POLITICS

Obama On Police Militarization: We Need To Make Sure They're Buying Stuff They Actually Need

WASHINGTON -- Appearing at the White House during a respite from his vacation, President Barack Obama on Monday offered support for a review of the militarization of local law enforcement.

Addressing the ongoing strife in Ferguson, Missouri, Obama sought a balanced resolution. He urged looters to stop commandeering a legitimate civil rights protest, and called on the police to further respect the rights of protesters. His most noteworthy remarks came when asked about the machinery being deployed by those police in recent days to quell unrest, which has been criticized for instead inciting tensions and further alienating the local community.

"I think one of the great things about the United States has been our ability to maintain a distinction between our military and domestic law enforcement," said the president. "That helps preserve our civil liberties. That helps ensure that the military is accountable to civilian direction. And that has to be preserved. After 9/11, I think, understandably, a lot of folks saw local communities that were ill equipped for a potential catastrophic terrorist attack. And I think people in Congress, people of goodwill, decided we've got to make sure they get proper equipment to deal with threats that historically wouldn't arise in local communities."

“Some of that has been useful,” Obama conceded, citing law enforcement officials who didn’t have basic radios that could operate in the midst of a disaster.

However, he added, “I think it's probably useful for us to review how the funding has gone, how local law enforcement has used grant dollars, to make sure that what they are purchasing is stuff they actually need. Because there’s a big difference between our military and local law enforcement and we don't want those lines blurred. That would be contrary to our traditions."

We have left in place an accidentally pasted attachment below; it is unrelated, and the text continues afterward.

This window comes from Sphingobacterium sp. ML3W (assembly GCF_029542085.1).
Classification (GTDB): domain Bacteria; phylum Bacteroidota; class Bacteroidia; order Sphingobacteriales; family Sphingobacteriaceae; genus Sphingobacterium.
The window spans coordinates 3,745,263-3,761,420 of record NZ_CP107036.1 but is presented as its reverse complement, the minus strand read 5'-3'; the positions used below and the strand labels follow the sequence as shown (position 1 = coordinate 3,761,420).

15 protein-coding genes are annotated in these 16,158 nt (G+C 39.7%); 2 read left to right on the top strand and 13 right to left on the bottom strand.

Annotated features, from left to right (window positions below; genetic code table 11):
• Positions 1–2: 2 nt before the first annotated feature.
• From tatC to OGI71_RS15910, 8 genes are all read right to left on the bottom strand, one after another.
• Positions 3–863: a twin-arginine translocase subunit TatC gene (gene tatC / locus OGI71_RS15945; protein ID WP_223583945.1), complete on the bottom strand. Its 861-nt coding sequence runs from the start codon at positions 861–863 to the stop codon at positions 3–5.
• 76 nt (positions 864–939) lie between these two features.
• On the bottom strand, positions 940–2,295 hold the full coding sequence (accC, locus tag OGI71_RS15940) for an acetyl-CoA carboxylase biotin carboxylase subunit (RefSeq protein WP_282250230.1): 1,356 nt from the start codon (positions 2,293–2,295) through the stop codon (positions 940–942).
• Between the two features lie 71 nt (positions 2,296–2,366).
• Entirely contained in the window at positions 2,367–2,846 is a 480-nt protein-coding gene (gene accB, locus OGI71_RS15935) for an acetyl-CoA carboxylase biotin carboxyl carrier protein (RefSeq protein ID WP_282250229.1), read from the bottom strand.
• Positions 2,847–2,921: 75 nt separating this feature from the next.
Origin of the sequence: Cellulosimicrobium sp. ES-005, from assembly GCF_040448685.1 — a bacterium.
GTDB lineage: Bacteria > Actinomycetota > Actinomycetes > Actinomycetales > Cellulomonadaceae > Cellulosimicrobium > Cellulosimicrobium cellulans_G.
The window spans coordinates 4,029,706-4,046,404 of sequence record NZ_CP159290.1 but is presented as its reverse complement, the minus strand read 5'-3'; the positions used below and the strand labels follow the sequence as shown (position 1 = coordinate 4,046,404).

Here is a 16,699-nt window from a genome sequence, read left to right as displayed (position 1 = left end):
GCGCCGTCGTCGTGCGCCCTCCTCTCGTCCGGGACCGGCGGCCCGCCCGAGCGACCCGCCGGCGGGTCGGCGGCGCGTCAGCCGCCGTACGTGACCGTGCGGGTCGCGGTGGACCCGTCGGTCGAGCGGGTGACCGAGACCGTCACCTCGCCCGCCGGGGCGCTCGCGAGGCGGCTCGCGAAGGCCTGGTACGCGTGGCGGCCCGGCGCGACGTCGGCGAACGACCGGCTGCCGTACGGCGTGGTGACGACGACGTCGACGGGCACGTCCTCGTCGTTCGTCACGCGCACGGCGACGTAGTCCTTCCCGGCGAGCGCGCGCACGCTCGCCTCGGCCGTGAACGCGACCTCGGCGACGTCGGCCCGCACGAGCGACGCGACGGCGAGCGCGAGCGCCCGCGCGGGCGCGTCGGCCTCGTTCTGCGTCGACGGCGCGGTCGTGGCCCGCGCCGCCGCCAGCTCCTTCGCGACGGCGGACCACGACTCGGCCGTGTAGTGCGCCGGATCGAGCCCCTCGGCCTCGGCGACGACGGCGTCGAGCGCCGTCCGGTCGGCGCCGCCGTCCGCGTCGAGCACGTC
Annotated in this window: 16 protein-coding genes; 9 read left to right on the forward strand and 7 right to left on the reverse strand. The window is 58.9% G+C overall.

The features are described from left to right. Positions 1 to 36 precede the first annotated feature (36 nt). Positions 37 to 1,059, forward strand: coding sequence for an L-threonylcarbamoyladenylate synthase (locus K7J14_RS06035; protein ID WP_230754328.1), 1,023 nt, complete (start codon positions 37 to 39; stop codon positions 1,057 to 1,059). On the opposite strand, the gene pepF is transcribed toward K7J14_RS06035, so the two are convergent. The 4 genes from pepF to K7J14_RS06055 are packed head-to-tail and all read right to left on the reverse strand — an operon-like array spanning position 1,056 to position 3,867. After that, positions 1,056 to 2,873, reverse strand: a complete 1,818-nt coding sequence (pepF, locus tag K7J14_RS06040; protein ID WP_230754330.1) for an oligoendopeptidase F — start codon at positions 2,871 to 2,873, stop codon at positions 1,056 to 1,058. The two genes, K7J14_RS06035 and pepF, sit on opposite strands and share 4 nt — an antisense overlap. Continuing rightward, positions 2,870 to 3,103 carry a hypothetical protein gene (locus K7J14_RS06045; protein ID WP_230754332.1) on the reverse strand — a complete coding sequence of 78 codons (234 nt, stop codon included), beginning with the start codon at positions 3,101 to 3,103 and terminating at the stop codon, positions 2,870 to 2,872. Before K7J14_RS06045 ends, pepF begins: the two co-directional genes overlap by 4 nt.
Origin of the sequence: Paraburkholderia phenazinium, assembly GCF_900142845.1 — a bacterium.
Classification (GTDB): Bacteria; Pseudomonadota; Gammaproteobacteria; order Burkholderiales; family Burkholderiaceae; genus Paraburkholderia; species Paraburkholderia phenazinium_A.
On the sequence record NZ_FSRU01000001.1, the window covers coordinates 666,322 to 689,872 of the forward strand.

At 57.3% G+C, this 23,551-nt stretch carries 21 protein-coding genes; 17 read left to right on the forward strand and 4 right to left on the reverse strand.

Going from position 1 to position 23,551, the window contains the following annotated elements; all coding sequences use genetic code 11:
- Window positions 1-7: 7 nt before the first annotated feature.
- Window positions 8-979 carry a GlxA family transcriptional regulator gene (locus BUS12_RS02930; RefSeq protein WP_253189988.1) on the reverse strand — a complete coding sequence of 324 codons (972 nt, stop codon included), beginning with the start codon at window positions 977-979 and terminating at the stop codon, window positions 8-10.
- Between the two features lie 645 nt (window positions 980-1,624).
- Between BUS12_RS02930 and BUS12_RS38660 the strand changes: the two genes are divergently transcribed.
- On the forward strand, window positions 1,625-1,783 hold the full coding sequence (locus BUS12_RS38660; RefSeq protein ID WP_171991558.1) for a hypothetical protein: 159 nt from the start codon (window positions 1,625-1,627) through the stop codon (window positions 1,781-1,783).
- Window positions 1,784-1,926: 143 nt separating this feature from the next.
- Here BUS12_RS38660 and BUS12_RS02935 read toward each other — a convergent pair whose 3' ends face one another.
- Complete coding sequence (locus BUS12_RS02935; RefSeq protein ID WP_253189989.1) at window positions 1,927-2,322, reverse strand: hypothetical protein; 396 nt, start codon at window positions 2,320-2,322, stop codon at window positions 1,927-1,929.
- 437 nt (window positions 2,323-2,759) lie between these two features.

The militarization of law enforcement may have become a hot-button national issue in the wake of the Ferguson protests, but it's been a simmering controversy for years. Nevertheless, Congress has largely turned a blind eye to the matter, choosing to send unused Pentagon funds to police under the guise of enhancing neighborhood safety. As The Huffington Post reported on Monday:

House lawmakers overwhelmingly voted in June to block legislation by Rep. Alan Grayson (D-Fla.) that would have stopped the program, which funnels surplus military weapons to police departments at no charge. The so-called '1033 program,' launched in 1997, has provided billions of dollars in military equipment to local law enforcement agencies around the country. Grayson's amendment failed 62 to 355, with Democrats opposing the legislation by a 3-to-1 margin.

The effects of the program have been on full display in Ferguson, where police have responded to mostly peaceful protests over the Aug. 9 murder of Michael Brown with a stunning display of force involving armored vehicles, tear gas, assault rifles and smoke bombs. The result is a nightly scene that looks more like an international war zone than a St. Louis suburb.

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